Yesterday a group of activists, environmentalists and public health organizations (including the scaremongers at the Union of Concerned Scientists) petitioned the U.S. Food and Drug Administration to withdraw approval of seven classes of antibiotics used in animal agriculture. At the same time, a bill was introduced in Congress to ban the medicines. Opponents of the use of these livestock antibiotics argue that they increase the risk of bacteria developing resistance. But the players in this debate would do well to consider a recent editorial in the Journal of Antimicrobial Chemotherapy, which warned: “National and regional regulators have been buffeted by the winds of prejudice and perceptions, and the selective use of scientific data by many participants to promote their side of the debate.”

The science on this issue is far from clear. And so we see the familiar spectacle of activists in Europe employing the technophobic “precautionary principle” to promote a total ban. Dr. Ian Phillips of the University of London notes that this use of the precautionary principle “[s]et aside scientific evidence, and so made decisions about antibiotics that have in fact damaged health and not provided any benefits to human health.

Consider a recent article published in the Journal of Antimicrobial Chemotherapy, which reviewed a large body of evidence both for and against using antibiotics in animal feed. It determined that “the potential harmful effects of bans are often ignored.” The article eventually found that “an independent examination of the facts, free from commercial or political influence, shows that the actual risk is extremely small and may be zero in many cases.”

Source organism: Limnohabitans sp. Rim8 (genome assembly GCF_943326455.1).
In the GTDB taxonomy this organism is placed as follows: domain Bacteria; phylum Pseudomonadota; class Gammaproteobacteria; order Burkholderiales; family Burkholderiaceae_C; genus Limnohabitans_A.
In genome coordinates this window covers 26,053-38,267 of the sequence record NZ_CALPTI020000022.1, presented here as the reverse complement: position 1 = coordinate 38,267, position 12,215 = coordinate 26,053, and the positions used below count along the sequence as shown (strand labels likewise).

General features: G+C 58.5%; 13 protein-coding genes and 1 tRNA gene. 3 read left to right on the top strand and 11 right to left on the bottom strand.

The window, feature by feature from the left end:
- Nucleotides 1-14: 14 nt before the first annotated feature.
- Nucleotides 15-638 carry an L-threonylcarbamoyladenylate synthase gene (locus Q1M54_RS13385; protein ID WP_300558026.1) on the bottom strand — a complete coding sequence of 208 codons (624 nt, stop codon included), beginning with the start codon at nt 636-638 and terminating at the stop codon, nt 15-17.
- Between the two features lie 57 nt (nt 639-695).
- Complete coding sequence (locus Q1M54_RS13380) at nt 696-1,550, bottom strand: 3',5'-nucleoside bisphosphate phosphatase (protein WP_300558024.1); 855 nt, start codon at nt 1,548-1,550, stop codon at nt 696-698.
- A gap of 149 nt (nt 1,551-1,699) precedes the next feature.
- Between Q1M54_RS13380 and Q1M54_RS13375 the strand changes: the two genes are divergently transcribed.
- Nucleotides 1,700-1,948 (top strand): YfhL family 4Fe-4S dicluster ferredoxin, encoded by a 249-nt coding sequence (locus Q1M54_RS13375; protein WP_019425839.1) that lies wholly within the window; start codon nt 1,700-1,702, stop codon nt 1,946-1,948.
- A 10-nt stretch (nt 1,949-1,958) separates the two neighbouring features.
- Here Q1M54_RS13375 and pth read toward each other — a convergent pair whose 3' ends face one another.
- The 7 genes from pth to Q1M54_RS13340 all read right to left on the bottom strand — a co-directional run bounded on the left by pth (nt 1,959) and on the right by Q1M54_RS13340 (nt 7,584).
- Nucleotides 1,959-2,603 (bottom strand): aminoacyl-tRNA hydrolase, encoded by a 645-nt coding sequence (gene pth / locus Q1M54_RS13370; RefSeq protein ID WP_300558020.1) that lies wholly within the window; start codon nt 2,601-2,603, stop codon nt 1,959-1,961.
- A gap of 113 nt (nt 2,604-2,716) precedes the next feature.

The research also determined that banning some important antibiotics may harm human health:

An even more disturbing conclusion was that, if the banning of fluoroquinolones gave even a modest increase in the variance of microbial loads on chickens leaving the processing plant, it would create far more cases of human infection than cases of resistant infection that it might prevent.

Meanwhile, veterinary professors from the University of Illinois wrote in the Journal of Food Production:

We suggest that the role of food-producing animals in the origin and transmission of antimicrobial resistance and “foodborne” pathogens has been overestimated and overemphasized in the scientific literature.